Dr. Ibrahim Ozbolat, a familiar name and known figure in the world of bioprinting and tissue engineering, is embarking onto a journey to develop an intraoperative composite tissue bioprinting technique for cranomaxillofacial reconstruction. Amongst the several other projects his lab is actively pursuing, I had the opportunity to connect with him earlier this month to learn about this particularly exciting work.
We also took a walk down memory lane to learn about his early beginnings and what propelled his career. Recognizing and acknowledging the efforts of Dr. Andrew Kusiak who was department chair at the University of Iowa when he was a faculty there, and who has been a strong supporter of his career nominating him for awards that he received. The article that made a huge impact on his career called Printed Life brought him into the limelight in the world of bioprinting.
Listen to this exclusive interview to get his personal insights on bioprinting and life as an academic, click on video below:
Being an advocate and user of RoosterBio’s products, Dr. Ozbolat and his team have been working closely with us to implement our Xeno-Free MSC cell and bioprocess media systems, with a direct path to cGMP and clinical translation, into their workflow. Through this process, we were able to get insightful comments and feedback from him on how well our solution has worked for their application. One such project that his team worked on was the printing of spheroids using MSCs to generate osteogenic tissues. This work was recently published in Science Advances . As Dr. Ozbolat highlighted, access and use of high cell numbers is critical in generating physiologically relevant cell densities that are needed to create tissues or organs.
“One of the greatest advantages in using RoosterBio’s MSCs is the direct/immediate/ready access to hundreds of millions of cells for the fabrication of densely-packed spheroids and cell-laden hydrogels at physiologically-relevant cell densities. This is believed to have a huge impact on the fabrication of scalable tissues with the potential to create clinically relevant tissue or organ.”
An interesting observation made by his team during the submission process of this high impact research paper was the critical need for quick experimental turnaround time. Due to the limited time given for resubmission, it was necessary for the team to generate more data from repeated experiments in the shortest amount of time possible.
“Since we had limited time for revision, using RoosterBio media significantly expedited the growth rate of MSCs (at least by 3-folds) compared to that purchased from other commercial vendors in our past research.”
In their recently awarded NIH grant, Dr. Ozbolat’s team plans to utilize human adipose-derived cells from patients in their clinics at Penn State but will also run parallel experiments using RoosterBio’s hAd-MSCs to evaluate robustness and reliability of these cell sources for bone regeneration. Part of the motivation here is to really assess donor-to-donor variability as is common with any patient derived sources. Having a reliable supply of high quality MSCs that can generate consistent performance is critical to the success of any translational or basic research.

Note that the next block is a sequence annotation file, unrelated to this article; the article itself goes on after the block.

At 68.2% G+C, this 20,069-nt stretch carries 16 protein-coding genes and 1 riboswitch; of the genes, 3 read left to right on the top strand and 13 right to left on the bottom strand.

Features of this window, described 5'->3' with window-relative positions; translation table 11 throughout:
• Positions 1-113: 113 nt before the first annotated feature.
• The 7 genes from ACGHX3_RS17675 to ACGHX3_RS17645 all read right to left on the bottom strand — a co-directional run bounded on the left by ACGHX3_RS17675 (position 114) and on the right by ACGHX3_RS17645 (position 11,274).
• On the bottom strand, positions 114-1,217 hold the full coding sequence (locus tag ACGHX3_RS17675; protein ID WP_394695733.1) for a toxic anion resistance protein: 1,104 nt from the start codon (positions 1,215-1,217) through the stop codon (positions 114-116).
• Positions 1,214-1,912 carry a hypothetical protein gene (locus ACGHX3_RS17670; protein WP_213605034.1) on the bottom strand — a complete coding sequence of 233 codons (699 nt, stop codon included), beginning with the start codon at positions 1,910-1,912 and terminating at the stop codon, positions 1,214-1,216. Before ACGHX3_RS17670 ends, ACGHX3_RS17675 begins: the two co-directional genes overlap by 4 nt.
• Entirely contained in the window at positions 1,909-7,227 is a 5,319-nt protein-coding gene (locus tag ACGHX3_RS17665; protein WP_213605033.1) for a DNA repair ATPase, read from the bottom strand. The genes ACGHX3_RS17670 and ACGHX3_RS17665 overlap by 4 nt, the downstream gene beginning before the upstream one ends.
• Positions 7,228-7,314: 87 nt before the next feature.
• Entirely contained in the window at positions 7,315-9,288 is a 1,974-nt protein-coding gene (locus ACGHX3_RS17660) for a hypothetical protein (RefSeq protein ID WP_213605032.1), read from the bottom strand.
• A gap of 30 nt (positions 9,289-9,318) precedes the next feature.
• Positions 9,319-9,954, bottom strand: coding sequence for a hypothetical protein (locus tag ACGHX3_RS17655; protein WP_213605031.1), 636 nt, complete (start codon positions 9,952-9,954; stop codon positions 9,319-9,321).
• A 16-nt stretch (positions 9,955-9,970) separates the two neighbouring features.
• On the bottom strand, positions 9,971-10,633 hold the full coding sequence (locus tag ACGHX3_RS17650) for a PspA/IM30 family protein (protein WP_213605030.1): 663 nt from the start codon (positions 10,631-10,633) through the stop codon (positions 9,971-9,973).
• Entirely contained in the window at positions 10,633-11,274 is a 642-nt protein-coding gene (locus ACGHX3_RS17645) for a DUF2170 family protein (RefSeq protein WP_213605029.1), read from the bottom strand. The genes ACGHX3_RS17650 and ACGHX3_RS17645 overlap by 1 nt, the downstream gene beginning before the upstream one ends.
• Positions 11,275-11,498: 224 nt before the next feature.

“In parallel, we plan to develop a robust process based on RoosterBio MSCs in our experiments and evaluate their impact on bone regeneration for critical size calvarial defects in nude rats. We anticipate that RoosterBio MSCs will yield more consistent and reproducible outcomes compared to human ADSCs from clinics as we, in the past, have experienced variability in the growth and osteogenic differentiation of these primary cells.”
In his recent joint publication co-authored by several bioprinting and tissue engineering experts in the field , we wanted to gain more insights into the roadblocks that are currently holding the biofabrication industry back and what role RoosterBio can play in addressing any challenges or unmet need. One key roadblock highlighted by Dr. Ozbolat is the lack of accessibility to high volumes of cell numbers in short turnaround times for creating clinically relevant tissues or organs.
“One of the greatest challenges witnessed in the investigation and bioprinting of clinically relevant volumes of tissues and organs is the lack of sufficient number of cells that can differentiate into different lineages. In particular, the isolation and growth of sufficient number of human stem cells take a very long time which is a critical roadblock for the translation of bioprinting technologies into clinics.”
In his new project which involves in situ bioprinting directly onto the defect site, he believes that RoosterBio’s off-the-shelf and xeno-free ready-to-print (RTP) human bone marrow derived MSCs is going to be extremely helpful to fill this critical need. Looking ahead and into the future, here are some things he is hoping to see from our team.
“With recent advances in gene editing technologies, such as CRISPR, we also expect that in the future RoosterBio can create universal MSCs that can be tolerated by any human recipient, reducing the risk of immune rejection of transplanted bioprinted tissues.”
If you are interested to share about your exciting work in MSCs, we would love to hear from you. Please contact Maya Lim at email@example.com
 Ayan et.al. Aspiration-assisted bioprinting for precise positioning of biologics. Science Advances. 2020. Vol 6(10): eaaw5111
 Sun et.al. The bioprinting roadmap. Biofabrication. 2020. Vol 12(2): 022002